The quartet of quarterbacks contained within the NFL’s conference championship games Sunday present a generational contrast and stylistic clash. Pocket-bound throwers like Tom Brady and Aaron Rodgers once dominated the league. Today, raw athleticism is almost a prerequisite for the position, and Patrick Mahomes and Josh Allen possess it in droves. In rough outline, the foursome could form an evolutionary chart of NFL quarterback play.

The quarterbacks vying for the Super Bowl represent a broader shift. In these playoffs, nearly every quarterback fell into one of two categories: old and legendary or young and dynamic. For every Philip Rivers, there was a Lamar Jackson; for every Ben Roethlisberger, a Russell Wilson. The quarterbacks entering the league were chosen at a young age for their athletic ability as much as their passing, and they grew up in spread-out offenses that relied on both their passing and running ability. As older passers fade, they are being replaced by quarterbacks who play a different game.

Any attempt to draw a lesson from the remaining four quarterbacks demands a caveat. In their own ways, each is anomalous. Brady’s excellence in longevity is unseen in NFL history. In performance, accolades and achievement, no quarterback has started a career like Mahomes. Allen’s rapid improvement in accuracy has no precedent. Rodgers’s blend of quick release and arm strength makes him sui generis.

Still, the shift in how the position is played became undeniable this month. With Brady still thriving amid the retirement of Rivers, the expected exit of Drew Brees and the possible departure of Roethlisberger, these playoffs have felt at times like the last stand of the traditional pocket passer.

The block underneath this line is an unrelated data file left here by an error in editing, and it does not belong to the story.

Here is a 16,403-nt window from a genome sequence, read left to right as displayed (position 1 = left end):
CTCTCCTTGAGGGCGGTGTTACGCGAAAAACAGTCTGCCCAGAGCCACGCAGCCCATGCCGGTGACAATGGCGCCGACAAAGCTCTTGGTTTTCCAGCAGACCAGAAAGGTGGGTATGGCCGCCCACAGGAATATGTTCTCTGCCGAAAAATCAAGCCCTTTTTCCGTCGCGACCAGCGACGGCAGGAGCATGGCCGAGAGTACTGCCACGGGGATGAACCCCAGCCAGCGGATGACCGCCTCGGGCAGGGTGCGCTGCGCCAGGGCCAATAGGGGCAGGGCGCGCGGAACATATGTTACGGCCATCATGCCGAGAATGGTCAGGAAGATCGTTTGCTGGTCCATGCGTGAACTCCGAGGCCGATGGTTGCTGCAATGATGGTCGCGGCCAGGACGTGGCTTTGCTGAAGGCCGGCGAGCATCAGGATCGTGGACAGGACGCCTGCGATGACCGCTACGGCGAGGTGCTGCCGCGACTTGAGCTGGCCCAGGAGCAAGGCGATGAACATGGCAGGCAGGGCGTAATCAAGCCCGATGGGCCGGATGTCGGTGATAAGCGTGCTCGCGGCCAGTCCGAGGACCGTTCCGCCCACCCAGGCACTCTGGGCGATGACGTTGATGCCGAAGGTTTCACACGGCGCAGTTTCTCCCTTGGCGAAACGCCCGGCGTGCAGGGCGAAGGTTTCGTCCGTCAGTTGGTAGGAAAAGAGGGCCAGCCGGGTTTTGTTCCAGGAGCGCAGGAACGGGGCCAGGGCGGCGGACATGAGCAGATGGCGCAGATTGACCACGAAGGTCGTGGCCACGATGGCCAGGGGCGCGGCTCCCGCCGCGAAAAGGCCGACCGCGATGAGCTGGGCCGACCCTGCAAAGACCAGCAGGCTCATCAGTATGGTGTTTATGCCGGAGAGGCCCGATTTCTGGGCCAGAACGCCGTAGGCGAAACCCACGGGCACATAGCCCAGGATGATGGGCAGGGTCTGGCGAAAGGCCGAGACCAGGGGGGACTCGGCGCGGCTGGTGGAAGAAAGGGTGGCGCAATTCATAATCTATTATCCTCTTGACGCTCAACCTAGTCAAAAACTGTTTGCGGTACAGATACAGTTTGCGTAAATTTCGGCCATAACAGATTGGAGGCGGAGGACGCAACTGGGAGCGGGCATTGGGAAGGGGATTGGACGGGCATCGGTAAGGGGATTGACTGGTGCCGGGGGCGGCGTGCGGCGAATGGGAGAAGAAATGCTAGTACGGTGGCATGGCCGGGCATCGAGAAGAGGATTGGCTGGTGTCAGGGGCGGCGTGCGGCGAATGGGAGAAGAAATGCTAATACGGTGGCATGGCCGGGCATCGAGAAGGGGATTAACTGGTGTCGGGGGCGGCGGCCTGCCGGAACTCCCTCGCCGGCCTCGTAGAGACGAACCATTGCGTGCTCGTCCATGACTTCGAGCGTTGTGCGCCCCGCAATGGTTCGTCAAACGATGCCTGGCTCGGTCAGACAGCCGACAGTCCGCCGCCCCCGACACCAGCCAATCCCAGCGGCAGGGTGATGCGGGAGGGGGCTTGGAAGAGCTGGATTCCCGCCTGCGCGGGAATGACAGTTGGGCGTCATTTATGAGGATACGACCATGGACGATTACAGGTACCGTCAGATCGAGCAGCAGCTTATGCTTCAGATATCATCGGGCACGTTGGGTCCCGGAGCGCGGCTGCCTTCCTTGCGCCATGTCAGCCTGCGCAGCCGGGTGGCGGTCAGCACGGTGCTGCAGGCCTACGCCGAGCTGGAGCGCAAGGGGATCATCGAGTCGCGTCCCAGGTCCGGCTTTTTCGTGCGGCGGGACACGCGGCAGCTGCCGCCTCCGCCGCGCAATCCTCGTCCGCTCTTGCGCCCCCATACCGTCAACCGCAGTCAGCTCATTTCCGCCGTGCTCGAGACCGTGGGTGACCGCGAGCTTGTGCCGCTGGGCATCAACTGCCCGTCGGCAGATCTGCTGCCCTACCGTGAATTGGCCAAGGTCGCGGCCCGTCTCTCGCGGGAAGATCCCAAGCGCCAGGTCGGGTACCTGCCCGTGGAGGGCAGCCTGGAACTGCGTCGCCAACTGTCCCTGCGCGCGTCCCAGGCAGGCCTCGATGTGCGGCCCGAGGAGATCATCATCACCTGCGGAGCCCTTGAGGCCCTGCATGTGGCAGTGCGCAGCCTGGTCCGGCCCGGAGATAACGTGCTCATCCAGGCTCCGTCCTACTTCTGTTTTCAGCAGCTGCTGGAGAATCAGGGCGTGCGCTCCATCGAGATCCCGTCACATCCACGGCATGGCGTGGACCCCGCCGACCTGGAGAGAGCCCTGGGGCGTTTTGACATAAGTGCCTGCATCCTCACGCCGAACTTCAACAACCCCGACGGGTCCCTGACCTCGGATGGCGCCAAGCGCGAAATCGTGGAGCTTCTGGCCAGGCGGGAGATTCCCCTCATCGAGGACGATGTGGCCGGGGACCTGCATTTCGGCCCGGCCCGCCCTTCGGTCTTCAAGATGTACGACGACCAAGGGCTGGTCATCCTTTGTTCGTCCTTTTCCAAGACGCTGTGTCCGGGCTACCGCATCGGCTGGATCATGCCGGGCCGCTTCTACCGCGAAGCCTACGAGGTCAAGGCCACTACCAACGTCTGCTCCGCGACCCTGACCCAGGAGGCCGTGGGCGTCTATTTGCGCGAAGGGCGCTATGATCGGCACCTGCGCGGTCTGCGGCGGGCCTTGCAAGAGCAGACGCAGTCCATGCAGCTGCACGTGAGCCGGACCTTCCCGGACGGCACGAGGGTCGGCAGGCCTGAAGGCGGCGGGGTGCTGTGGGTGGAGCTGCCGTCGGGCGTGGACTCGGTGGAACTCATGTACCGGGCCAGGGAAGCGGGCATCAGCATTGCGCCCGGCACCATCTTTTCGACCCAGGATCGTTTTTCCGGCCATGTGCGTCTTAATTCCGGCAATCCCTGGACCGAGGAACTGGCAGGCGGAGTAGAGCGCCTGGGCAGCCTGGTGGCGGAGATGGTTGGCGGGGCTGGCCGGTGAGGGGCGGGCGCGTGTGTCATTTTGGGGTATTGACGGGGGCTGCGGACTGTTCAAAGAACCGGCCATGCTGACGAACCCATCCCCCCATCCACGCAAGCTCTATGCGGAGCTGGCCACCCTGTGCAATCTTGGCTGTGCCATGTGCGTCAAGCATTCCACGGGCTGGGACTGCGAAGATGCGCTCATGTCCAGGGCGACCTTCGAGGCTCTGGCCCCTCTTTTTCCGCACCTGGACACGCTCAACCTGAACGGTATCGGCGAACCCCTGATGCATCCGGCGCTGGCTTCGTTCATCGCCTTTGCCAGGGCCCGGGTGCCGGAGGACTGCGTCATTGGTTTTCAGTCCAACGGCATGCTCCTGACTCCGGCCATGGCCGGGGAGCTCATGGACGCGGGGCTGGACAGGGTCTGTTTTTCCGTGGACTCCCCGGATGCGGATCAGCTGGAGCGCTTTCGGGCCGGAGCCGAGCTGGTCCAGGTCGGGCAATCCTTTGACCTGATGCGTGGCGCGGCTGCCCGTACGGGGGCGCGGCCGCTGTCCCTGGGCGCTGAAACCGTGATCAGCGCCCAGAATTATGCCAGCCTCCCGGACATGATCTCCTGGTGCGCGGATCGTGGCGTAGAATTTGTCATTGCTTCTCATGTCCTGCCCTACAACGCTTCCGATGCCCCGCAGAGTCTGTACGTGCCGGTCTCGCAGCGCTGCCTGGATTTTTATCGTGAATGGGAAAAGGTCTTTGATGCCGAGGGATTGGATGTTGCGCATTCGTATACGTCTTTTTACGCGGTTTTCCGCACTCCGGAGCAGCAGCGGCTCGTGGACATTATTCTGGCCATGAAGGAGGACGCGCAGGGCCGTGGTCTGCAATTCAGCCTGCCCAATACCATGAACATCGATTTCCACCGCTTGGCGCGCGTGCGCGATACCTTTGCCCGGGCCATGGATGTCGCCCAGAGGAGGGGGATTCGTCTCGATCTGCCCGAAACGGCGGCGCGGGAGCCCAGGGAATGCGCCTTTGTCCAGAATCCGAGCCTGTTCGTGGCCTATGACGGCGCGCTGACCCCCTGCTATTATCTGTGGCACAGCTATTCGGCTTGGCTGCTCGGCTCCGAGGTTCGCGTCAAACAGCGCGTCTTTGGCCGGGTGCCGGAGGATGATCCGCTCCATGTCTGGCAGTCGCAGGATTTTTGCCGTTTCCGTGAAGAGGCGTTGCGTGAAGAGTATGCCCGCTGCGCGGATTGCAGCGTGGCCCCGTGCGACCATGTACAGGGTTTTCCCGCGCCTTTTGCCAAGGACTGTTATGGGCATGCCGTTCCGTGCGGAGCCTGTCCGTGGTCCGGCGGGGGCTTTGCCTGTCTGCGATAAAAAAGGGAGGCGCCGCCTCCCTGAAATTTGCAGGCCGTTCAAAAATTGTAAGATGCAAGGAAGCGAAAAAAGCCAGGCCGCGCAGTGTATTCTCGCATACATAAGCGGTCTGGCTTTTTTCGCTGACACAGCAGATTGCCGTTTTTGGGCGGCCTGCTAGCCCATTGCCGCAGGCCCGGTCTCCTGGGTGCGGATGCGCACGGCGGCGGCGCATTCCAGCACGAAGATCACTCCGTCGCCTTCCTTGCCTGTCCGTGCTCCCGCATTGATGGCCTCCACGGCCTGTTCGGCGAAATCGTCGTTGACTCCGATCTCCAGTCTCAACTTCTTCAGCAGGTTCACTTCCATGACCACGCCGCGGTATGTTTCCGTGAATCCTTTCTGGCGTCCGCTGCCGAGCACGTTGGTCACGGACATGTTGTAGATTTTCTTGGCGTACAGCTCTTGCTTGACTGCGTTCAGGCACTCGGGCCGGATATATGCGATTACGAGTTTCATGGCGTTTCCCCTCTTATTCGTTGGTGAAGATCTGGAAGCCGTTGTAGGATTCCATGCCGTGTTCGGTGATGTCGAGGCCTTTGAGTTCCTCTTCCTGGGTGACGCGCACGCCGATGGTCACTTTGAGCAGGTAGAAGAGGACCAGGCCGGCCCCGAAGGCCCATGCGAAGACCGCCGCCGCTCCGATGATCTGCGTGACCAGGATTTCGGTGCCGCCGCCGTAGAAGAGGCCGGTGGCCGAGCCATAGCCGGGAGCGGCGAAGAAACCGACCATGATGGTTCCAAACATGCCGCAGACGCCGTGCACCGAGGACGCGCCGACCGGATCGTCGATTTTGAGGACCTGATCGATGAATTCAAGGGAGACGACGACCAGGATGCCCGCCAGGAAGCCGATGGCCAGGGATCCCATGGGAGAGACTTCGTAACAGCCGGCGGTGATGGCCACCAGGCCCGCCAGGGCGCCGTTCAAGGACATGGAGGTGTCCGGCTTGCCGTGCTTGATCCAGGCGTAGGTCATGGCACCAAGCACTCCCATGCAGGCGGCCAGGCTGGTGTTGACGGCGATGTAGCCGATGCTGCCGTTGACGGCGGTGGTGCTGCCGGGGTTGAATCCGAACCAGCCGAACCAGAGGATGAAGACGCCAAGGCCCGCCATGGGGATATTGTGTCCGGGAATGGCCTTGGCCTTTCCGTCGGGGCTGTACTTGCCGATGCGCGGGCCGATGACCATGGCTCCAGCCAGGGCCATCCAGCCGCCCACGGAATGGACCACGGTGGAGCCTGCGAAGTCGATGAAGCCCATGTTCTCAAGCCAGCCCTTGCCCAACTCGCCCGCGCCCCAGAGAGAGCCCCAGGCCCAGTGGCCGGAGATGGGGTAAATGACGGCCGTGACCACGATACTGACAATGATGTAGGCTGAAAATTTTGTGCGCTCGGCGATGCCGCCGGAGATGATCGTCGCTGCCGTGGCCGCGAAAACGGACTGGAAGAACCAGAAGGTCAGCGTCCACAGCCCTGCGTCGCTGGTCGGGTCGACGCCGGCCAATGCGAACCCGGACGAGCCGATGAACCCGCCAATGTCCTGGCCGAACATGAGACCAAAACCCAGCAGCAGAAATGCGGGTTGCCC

“Today’s pocket quarterback is yesterday’s scrambling quarterback,” said former NFL quarterback Chris Simms, an NBC Sports analyst. “I think that’s where the NFL is going. There’s going to be a level of expectation of the ability to get out of the pocket, extend plays, even for the pocket quarterback in this day and age. The guy like Tom Brady, that’s a dying breed. That’s the old NFL.”

Not every signal caller fits neatly under the label of “pocket passer” or “running quarterback.” But even quarterbacks who come into the league perceived as traditional throwers tend to use more athleticism than their predecessors.

“It’s almost like evolution,” Simms said. “Oh, here’s Peyton Manning from 25 years ago. Okay, now evolution has come, and now that guy is Joe Burrow. Same kind of guy. Same kind of brain in the way he throws the football. Now 25 years down the line in evolution, this guy, when there’s a hole that presents itself, this guy can rip off 30 yards with his legs. That’s a big part of the sport nowadays.”

‘You better have some athleticism’

The selection of quarterbacks at the lowest levels flipped in recent years. Youth coaches once chose the most athletic players for skill positions and tabbed bigger, slower kids to play quarterback. Now the fastest, most athletic kids are viewed as the ones coaches want to handle the ball every play. From that environment emerged, at the extreme end, players such as Jackson and Kyler Murray who are among the fastest, best ballcarriers in football.

NFL teams gravitated, then, toward mobile quarterbacks by necessity. For a chunk of the past decade, coaches lamented the difficulty of evaluating college quarterbacks who came up in the spread and turning them into pro-style passers. The ones who succeeded stopped trying to change them and instead embraced both the quarterbacks college football produced and the accompanying offensive systems. They discovered varied benefits, including how it improved the running game by forcing the defense to account for the quarterback, effectively granting them an extra blocker.